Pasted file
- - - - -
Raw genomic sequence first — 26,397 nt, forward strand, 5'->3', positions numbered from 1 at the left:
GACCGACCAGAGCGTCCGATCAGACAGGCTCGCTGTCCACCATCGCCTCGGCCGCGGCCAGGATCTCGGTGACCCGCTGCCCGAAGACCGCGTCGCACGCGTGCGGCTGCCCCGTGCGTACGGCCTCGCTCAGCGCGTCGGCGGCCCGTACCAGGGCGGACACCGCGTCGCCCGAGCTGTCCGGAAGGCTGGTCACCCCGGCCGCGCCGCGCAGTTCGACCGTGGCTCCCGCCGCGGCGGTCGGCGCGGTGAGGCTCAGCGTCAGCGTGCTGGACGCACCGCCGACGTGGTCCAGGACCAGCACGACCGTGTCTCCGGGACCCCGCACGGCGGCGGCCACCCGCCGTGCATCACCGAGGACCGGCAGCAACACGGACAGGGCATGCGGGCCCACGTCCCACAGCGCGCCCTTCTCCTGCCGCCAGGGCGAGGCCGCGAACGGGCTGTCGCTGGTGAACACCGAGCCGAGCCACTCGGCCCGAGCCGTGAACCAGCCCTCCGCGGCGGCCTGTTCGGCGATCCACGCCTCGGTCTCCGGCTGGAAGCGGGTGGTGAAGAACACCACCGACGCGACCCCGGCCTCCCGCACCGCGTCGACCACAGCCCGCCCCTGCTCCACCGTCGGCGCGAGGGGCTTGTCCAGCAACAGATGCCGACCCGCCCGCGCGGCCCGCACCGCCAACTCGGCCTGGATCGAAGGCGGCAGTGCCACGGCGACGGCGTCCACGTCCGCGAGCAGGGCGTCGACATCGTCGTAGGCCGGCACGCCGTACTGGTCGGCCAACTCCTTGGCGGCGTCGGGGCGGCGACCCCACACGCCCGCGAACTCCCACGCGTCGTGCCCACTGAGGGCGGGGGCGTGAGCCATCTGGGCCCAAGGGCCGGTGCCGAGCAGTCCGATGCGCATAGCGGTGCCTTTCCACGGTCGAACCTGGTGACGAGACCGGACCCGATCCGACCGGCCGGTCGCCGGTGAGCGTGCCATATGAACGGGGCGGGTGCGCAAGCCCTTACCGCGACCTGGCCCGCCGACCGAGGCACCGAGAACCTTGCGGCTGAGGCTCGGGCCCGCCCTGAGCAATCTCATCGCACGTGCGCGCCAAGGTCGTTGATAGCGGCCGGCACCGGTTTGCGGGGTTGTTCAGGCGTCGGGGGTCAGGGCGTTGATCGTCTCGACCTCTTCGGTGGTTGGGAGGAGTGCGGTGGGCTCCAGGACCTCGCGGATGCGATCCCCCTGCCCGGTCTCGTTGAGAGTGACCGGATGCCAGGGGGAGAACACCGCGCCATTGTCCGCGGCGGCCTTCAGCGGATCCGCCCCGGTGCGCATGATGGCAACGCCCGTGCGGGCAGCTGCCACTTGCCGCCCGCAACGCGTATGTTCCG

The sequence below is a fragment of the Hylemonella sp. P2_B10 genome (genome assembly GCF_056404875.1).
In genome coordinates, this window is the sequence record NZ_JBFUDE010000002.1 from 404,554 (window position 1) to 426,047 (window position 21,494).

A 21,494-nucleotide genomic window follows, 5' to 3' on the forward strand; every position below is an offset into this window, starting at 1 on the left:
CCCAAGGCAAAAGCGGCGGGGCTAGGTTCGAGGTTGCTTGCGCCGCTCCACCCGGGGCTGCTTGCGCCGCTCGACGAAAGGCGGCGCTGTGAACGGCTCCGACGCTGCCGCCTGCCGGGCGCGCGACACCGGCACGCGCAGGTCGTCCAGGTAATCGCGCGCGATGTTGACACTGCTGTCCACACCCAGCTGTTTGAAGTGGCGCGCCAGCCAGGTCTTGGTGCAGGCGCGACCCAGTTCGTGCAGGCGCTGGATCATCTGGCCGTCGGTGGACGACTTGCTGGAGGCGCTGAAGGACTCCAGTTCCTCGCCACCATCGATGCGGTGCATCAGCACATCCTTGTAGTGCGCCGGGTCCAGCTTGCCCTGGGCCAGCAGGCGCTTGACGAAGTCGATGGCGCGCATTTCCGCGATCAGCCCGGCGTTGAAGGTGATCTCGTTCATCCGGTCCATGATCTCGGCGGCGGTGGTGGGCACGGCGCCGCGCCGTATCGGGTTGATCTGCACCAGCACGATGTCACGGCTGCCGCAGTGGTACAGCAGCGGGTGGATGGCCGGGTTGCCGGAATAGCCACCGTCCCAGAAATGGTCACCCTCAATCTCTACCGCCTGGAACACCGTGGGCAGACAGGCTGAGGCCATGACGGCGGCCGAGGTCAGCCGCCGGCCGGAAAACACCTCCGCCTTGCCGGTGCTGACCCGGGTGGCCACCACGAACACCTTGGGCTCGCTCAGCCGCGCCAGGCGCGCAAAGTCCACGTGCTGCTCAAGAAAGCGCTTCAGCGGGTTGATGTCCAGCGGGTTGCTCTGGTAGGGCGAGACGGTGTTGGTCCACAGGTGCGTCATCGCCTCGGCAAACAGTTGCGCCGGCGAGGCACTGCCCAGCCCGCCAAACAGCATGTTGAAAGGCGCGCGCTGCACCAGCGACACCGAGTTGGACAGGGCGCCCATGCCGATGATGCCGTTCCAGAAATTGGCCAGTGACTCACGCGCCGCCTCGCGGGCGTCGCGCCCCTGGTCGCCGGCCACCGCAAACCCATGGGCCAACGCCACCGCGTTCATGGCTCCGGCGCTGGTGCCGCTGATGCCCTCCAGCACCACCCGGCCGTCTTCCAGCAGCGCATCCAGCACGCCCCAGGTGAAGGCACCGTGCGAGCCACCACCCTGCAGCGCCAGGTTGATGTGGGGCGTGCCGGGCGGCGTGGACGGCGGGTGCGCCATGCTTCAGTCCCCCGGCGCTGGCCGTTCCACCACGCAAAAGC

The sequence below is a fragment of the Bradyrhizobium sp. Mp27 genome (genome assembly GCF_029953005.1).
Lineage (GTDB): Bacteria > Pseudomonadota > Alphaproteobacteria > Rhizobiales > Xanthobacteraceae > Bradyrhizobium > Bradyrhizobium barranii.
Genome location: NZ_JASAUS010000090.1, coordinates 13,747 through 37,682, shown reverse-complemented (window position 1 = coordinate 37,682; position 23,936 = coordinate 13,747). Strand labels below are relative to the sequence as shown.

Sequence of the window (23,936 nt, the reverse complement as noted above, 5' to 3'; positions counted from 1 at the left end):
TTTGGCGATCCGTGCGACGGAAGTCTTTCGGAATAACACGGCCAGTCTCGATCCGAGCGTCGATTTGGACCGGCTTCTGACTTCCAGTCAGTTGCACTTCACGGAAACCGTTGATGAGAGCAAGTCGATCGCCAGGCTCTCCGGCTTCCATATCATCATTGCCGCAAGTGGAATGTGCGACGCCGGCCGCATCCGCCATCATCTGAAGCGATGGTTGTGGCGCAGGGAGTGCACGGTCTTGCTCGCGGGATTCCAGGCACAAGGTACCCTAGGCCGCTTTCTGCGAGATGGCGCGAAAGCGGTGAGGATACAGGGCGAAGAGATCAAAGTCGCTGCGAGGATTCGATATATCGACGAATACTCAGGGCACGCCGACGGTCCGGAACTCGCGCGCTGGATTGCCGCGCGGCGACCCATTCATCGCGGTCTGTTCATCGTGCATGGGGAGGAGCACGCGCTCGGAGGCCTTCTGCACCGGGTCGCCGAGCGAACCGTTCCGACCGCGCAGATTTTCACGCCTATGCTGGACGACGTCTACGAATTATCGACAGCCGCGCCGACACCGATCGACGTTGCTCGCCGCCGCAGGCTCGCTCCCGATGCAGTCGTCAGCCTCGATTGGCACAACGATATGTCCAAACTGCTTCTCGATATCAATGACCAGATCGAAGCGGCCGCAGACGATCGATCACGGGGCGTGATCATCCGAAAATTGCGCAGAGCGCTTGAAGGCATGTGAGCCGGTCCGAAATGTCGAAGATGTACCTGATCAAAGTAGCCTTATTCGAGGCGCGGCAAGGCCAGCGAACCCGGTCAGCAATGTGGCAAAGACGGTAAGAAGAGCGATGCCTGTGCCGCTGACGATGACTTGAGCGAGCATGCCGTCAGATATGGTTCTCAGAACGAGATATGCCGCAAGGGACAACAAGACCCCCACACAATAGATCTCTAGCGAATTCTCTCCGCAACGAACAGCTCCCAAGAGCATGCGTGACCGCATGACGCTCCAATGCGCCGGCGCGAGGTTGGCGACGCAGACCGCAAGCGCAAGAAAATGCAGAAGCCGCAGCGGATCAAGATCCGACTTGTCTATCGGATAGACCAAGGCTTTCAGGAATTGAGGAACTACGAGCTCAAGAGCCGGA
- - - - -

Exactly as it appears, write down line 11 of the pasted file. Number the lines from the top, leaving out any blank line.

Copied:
TTTGGCGATCCGTGCGACGGAAGTCTTTCGGAATAACACGGCCAGTCTCGATCCGAGCGTCGATTTGGACCGGCTTCTGACTTCCAGTCAGTTGCACTTCACGGAAACCGTTGATGAGAGCAAGTCGATCGCCAGGCTCTCCGGCTTCCATATCATCATTGCCGCAAGTGGAATGTGCGACGCCGGCCGCATCCGCCATCATCTGAAGCGATGGTTGTGGCGCAGGGAGTGCACGGTCTTGCTCGCGGGATTCCAGGCACAAGGTACCCTAGGCCGCTTTCTGCGAGATGGCGCGAAAGCGGTGAGGATACAGGGCGAAGAGATCAAAGTCGCTGCGAGGATTCGATATATCGACGAATACTCAGGGCACGCCGACGGTCCGGAACTCGCGCGCTGGATTGCCGCGCGGCGACCCATTCATCGCGGTCTGTTCATCGTGCATGGGGAGGAGCACGCGCTCGGAGGCCTTCTGCACCGGGTCGCCGAGCGAACCGTTCCGACCGCGCAGATTTTCACGCCTATGCTGGACGACGTCTACGAATTATCGACAGCCGCGCCGACACCGATCGACGTTGCTCGCCGCCGCAGGCTCGCTCCCGATGCAGTCGTCAGCCTCGATTGGCACAACGATATGTCCAAACTGCTTCTCGATATCAATGACCAGATCGAAGCGGCCGCAGACGATCGATCACGGGGCGTGATCATCCGAAAATTGCGCAGAGCGCTTGAAGGCATGTGAGCCGGTCCGAAATGTCGAAGATGTACCTGATCAAAGTAGCCTTATTCGAGGCGCGGCAAGGCCAGCGAACCCGGTCAGCAATGTGGCAAAGACGGTAAGAAGAGCGATGCCTGTGCCGCTGACGATGACTTGAGCGAGCATGCCGTCAGATATGGTTCTCAGAACGAGATATGCCGCAAGGGACAACAAGACCCCCACACAATAGATCTCTAGCGAATTCTCTCCGCAACGAACAGCTCCCAAGAGCATGCGTGACCGCATGACGCTCCAATGCGCCGGCGCGAGGTTGGCGACGCAGACCGCAAGCGCAAGAAAATGCAGAAGCCGCAGCGGATCAAGATCCGACTTGTCTATCGGATAGACCAAGGCTTTCAGGAATTGAGGAACTACGAGCTCAAGAGCCGGA